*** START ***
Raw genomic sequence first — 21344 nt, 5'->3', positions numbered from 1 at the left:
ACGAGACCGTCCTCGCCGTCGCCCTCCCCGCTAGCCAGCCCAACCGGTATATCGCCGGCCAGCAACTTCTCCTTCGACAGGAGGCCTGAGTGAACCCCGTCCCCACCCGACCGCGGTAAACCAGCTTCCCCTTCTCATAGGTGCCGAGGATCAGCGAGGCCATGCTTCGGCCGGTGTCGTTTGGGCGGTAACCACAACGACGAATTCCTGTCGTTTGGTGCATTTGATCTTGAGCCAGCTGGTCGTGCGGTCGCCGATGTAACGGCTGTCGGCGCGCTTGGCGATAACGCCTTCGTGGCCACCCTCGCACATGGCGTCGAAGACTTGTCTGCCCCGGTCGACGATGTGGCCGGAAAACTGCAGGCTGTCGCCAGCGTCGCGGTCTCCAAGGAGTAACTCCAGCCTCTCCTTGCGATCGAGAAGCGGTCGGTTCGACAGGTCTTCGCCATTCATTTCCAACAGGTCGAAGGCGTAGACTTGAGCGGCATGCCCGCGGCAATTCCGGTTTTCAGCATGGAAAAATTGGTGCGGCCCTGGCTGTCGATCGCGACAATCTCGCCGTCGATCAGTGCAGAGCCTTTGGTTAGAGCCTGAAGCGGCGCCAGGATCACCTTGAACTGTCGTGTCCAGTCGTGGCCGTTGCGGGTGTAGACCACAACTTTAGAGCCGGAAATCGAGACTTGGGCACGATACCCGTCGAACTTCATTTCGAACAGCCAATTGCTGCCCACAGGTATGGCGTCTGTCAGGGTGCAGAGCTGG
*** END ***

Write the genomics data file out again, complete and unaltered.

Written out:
Raw genomic sequence first — 21344 nt, 5'->3', positions numbered from 1 at the left:
ACGAGACCGTCCTCGCCGTCGCCCTCCCCGCTAGCCAGCCCAACCGGTATATCGCCGGCCAGCAACTTCTCCTTCGACAGGAGGCCTGAGTGAACCCCGTCCCCACCCGACCGCGGTAAACCAGCTTCCCCTTCTCATAGGTGCCGAGGATCAGCGAGGCCATGCTTCGGCCGGTGTCGTTTGGGCGGTAACCACAACGACGAATTCCTGTCGTTTGGTGCATTTGATCTTGAGCCAGCTGGTCGTGCGGTCGCCGATGTAACGGCTGTCGGCGCGCTTGGCGATAACGCCTTCGTGGCCACCCTCGCACATGGCGTCGAAGACTTGTCTGCCCCGGTCGACGATGTGGCCGGAAAACTGCAGGCTGTCGCCAGCGTCGCGGTCTCCAAGGAGTAACTCCAGCCTCTCCTTGCGATCGAGAAGCGGTCGGTTCGACAGGTCTTCGCCATTCATTTCCAACAGGTCGAAGGCGTAGACTTGAGCGGCATGCCCGCGGCAATTCCGGTTTTCAGCATGGAAAAATTGGTGCGGCCCTGGCTGTCGATCGCGACAATCTCGCCGTCGATCAGTGCAGAGCCTTTGGTTAGAGCCTGAAGCGGCGCCAGGATCACCTTGAACTGTCGTGTCCAGTCGTGGCCGTTGCGGGTGTAGACCACAACTTTAGAGCCGGAAATCGAGACTTGGGCACGATACCCGTCGAACTTCATTTCGAACAGCCAATTGCTGCCCACAGGTATGGCGTCTGTCAGGGTGCAGAGCTGG